Princess Iron Fan: A Chinese Animation Classic from 1941

Posted by Michael Pinto on Dec 29, 2009 in Animation |

Not so long ago a friend was asking me why animation in China was never as strong as Japan: A simple answer would be that because of Mao’s Communism from 1949 until 1976 that it was very hard for creative artists to express themselves in China, and especially even more so during the cultural revolution in the 60s. However it should be noted that there is a growing industry there today, in fact most of the hard work done to create Japanese anime is outsourced to China.

But once upon a time there was a fledgling animation industry in China before Mao. And a film that best captures this is Princess Iron Fan which made during World War II in 1941. Directed by the Wan brothers this amazing film was based on the popular Chinese folk tale Journey to the West and features a style that incorporates both a Disney and uniquely Chinese look.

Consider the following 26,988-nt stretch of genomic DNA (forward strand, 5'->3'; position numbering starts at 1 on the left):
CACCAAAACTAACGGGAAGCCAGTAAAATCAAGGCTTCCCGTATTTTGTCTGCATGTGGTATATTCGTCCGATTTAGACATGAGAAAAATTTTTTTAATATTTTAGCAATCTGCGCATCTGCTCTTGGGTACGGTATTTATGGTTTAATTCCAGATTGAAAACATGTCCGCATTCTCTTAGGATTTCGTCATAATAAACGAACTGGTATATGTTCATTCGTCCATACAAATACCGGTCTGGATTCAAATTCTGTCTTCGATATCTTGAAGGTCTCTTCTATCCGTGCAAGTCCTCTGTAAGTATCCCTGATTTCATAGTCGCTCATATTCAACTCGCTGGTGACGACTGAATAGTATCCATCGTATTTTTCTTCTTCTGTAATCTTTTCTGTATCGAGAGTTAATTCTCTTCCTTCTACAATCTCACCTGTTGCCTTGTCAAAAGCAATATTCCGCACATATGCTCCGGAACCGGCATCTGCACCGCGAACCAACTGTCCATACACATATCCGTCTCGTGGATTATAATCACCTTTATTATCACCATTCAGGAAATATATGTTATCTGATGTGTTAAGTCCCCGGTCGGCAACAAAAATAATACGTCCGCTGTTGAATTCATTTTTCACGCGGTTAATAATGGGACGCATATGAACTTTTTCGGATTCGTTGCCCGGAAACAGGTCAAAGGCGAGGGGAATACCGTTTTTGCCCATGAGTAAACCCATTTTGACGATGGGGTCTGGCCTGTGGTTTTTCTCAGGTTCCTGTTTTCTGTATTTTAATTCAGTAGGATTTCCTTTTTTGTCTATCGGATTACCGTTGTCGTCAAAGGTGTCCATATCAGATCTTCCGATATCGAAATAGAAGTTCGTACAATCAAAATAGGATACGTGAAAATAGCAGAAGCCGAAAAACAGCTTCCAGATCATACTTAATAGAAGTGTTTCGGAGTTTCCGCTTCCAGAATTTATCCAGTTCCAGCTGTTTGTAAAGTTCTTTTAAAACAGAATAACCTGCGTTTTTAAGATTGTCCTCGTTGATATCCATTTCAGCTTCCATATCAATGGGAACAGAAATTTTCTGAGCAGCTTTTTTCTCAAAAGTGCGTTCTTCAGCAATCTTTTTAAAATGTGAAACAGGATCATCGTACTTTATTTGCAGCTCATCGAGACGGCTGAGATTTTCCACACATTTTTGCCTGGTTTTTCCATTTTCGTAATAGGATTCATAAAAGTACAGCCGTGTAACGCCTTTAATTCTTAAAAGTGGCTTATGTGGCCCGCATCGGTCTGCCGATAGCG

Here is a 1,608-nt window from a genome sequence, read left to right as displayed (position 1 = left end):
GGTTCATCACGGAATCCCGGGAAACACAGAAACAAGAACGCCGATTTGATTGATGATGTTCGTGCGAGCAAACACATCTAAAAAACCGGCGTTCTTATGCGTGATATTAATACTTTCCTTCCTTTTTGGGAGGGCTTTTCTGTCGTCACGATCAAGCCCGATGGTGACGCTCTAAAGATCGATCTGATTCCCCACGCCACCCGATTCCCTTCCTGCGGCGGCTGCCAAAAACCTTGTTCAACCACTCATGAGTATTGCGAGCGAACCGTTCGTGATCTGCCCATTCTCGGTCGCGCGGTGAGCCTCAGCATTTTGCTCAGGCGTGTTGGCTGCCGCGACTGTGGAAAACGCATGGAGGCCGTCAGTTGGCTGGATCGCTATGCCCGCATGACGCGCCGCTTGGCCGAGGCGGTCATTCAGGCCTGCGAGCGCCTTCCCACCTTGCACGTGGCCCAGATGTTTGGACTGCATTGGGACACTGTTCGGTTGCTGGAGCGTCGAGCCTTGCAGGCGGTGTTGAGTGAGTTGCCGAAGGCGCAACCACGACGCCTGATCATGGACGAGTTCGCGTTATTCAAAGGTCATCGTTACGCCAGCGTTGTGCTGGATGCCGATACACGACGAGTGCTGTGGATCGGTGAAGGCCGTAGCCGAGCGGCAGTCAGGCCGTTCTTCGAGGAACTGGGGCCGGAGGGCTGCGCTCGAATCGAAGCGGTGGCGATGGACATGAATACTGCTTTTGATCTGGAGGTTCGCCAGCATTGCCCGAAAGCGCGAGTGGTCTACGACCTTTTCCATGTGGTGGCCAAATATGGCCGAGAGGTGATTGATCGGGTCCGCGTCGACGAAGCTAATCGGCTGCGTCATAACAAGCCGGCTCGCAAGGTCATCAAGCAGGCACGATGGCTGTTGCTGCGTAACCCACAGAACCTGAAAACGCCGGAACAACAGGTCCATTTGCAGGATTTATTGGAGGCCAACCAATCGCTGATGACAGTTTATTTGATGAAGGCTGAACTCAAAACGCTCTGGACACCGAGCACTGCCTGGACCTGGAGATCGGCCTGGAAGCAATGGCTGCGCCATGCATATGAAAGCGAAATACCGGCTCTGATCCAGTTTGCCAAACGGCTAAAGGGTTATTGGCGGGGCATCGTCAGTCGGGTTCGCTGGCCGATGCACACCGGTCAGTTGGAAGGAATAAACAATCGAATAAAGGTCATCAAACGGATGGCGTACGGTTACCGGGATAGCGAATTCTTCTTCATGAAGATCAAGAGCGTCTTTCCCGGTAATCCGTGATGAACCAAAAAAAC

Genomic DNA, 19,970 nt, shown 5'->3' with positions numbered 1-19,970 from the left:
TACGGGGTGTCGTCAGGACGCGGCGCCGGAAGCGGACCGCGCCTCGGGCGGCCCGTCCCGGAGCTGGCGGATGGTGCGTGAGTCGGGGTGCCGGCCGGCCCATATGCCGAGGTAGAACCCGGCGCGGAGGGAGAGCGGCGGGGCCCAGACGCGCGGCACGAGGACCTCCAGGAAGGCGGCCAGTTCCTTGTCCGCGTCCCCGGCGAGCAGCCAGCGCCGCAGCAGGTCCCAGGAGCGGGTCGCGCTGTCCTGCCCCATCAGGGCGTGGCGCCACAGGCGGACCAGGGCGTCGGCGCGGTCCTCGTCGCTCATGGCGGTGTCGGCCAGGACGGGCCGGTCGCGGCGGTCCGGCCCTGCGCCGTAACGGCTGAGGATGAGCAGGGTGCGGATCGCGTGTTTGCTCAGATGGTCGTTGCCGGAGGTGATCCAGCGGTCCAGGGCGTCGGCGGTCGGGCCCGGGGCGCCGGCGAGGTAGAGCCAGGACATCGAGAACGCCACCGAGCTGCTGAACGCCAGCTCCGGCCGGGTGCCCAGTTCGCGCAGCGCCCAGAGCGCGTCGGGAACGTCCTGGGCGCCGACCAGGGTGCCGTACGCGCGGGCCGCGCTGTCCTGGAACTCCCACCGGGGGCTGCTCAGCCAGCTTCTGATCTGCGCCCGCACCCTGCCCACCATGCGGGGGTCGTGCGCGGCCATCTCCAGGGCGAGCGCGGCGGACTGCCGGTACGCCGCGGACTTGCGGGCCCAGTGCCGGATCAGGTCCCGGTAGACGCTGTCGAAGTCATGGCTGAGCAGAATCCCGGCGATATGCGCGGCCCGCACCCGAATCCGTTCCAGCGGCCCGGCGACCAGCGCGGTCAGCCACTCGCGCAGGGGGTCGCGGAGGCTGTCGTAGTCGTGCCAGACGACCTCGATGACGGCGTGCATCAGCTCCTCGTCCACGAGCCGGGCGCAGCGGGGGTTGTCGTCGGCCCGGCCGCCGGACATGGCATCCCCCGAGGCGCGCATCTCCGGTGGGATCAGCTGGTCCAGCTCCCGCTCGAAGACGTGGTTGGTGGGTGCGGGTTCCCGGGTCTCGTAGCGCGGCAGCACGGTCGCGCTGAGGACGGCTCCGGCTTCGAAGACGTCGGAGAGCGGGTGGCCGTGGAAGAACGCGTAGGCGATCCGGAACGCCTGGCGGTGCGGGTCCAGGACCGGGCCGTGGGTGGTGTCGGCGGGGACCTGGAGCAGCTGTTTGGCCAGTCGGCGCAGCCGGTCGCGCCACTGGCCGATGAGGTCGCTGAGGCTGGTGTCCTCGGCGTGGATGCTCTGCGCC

While the quality of this film may seem crude by modern standards you have to keep in mind that it was made during the Japanese occupation of China — i.e. the folks drawing this were doing it while a war was being fought on their soil. Over two hundred artists spent three years making this epic film which incorporates cutting edge techniques of the day like rotoscoping.

What makes this film such a landmark is that it was the first feature length animated film to made in Asia (yes China beat Japan for that title). In fact the film was exported to Japan where it inspired the Japanese to make the 1945 film Momotaro’s Divine Sea Warriors and inspired a young teenaged Tezuka Osamu to become a comic book artist.

To fit this video on YouTube I had to sadly cut it up into ten minute segments, but to view the entire thing go to 56.com.

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